Celebrating the birds
Black-capped chickadee, Hazel Bird Day, Rice Lake Plains, ON (Photo by Cameron Curran)
On Saturday, May 11, the Nature Conservancy of Canada (NCC) welcomed more than 100 supporters, neighbours and bird enthusiasts to the Hazel Bird Nature Reserve for the second Hazel Bird Day. The family-friendly event offered hikes, talks, bird banding, kids' activities and a BBQ lunch. We were also joined by the Honourable David Piccini, Member of Provincial Parliament for Northumberland-Peterborough South, Pam Crowe, acting Chief of Alderville First Nation, Bill Cane, mayor of Hamilton Township and Stephen Burman, Ontario Trillium Foundation volunteer.
Also joining in the celebration this year were employees of Proof Inc., a Canadian marketing communications company. As part of the ongoing restoration of native species to the Hazel Bird Nature Reserve, 325 trees were planted in 2019, thanks to Proof. To celebrate 25 years of operations, Proof planted one tree for each of the 325 people who have worked for the company, past or present, since 1994.
Hazel Bird Nature Reserve was named for local naturalist and bird lover Hazel Bird. The nature reserve provides important habitat for grassland birds, including the eastern bluebird. For many years, Hazel put up nest boxes for the vivid, deep blue- and rust-coloured bird. Some of her family were in attendance at the event.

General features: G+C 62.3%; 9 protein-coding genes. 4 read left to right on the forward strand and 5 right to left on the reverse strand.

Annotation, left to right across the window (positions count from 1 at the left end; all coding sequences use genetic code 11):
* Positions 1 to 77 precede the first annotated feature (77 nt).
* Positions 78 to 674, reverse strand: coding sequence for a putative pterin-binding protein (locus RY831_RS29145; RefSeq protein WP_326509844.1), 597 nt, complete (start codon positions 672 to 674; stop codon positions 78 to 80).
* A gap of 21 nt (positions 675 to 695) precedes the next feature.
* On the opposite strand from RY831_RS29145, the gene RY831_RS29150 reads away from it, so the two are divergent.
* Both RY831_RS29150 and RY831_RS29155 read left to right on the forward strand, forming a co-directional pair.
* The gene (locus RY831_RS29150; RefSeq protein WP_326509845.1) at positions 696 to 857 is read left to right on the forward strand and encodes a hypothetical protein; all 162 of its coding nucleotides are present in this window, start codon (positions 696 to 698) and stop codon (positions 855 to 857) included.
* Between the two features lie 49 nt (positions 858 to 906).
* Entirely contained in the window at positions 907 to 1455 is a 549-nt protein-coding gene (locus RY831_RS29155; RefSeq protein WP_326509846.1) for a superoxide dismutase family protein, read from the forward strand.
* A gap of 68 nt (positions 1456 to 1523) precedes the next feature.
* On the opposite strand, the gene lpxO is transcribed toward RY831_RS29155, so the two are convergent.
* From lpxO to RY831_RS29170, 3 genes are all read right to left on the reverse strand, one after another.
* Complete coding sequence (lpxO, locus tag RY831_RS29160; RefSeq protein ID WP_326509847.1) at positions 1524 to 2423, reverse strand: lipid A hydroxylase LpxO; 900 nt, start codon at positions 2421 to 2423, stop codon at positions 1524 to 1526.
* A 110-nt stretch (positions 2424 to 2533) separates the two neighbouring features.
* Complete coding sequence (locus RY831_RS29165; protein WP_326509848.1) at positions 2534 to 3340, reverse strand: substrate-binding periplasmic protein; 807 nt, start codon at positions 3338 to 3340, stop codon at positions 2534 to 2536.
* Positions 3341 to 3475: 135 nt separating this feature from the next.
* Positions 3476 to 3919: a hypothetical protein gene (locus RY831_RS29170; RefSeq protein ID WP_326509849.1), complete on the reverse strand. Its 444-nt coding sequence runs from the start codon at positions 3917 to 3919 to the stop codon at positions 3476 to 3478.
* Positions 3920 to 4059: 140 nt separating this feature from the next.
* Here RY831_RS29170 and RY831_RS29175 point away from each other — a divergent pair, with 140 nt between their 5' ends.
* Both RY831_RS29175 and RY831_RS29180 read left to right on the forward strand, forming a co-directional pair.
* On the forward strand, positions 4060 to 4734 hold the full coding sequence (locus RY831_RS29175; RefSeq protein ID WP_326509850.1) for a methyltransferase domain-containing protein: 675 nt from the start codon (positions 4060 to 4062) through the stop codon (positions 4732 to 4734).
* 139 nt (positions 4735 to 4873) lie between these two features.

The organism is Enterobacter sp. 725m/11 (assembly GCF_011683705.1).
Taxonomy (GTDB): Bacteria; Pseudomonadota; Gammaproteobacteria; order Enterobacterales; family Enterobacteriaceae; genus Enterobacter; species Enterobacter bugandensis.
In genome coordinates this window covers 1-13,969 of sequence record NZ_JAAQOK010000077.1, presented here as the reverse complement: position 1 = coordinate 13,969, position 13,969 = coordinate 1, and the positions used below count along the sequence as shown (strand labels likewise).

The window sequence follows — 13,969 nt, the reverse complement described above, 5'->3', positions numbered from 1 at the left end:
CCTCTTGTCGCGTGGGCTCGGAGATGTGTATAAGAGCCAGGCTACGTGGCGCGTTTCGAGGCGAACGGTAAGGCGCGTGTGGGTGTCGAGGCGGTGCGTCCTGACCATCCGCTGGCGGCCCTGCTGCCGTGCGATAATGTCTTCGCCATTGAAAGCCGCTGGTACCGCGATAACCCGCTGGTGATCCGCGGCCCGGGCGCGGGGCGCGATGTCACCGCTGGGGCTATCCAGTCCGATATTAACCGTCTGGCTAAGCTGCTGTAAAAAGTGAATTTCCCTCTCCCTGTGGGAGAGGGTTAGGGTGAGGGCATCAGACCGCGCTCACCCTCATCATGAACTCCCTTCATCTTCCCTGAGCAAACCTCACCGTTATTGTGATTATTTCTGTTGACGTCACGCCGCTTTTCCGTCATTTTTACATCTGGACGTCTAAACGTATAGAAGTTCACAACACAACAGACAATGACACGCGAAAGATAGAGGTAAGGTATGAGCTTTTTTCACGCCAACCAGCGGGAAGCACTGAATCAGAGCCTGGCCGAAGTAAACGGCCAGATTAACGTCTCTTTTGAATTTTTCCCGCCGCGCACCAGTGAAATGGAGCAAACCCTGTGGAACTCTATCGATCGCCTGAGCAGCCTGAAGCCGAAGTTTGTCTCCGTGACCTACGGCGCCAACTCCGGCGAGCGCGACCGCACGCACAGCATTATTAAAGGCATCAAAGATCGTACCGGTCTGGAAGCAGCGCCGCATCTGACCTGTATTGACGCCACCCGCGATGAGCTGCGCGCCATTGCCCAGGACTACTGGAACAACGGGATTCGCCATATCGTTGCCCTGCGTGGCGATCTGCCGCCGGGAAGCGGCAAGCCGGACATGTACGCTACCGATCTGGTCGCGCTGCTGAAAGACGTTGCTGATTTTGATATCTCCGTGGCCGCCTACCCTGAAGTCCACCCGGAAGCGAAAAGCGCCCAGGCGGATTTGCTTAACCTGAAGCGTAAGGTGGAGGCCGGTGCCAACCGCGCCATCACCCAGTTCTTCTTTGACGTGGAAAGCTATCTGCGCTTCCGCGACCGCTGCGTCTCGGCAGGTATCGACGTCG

This year commemorates the 26th anniversary of International Migratory Bird Day (now World Migratory Bird Day), the first hemisphere-wide celebration of migratory birds. This annual event highlights the need to protect migratory birds and conserve their habitats, which range from Canada to Argentina and the Caribbean. It also celebrates the volunteers and conservation projects that help birds.
Watch last year's Hazel Bird Day
Located on the Rice Lake Plains north of Coburg, Ontario, the Hazel Bird Nature Reserve is part of a unique area once dominated by massive black and white oaks and grasses. Big bluestem, Indian grass and switchgrass once grew more than two metres high. Today, the Rice Lake Plains are badly fragmented and overgrown with non-native species. A refuge for species at risk, including many grassland birds and eastern hog-nosed snake, the Rice Lake Plains remain a priority for conservation.
Thanks to a three-year, $663,200 Grow Grant from the Ontario Trillium Foundation made in late 2017, NCC has been able to do even more to help conserve habitat for grassland birds on the Rice Lake Plains. This funding has been used for the restoration of important tall grass prairie and oak savannah habitat in the Rice Lake Plains Natural Area.
To date, NCC and our partners, through the Rice Lake Plains Joint Initiative, which includes Alderville First Nation, have conserved more than 2,500 acres (1,084 hectares) on the Rice Lake Plains. The Hazel Bird Nature Reserve, and other Rice Lake Plains properties, has been generously supported by funding from the Government of Canada, through the Natural Areas Conservation Program and other donors.
To learn more about Hazel Bird or to find out how you can visit this property, check out NCC's Nature Destinations.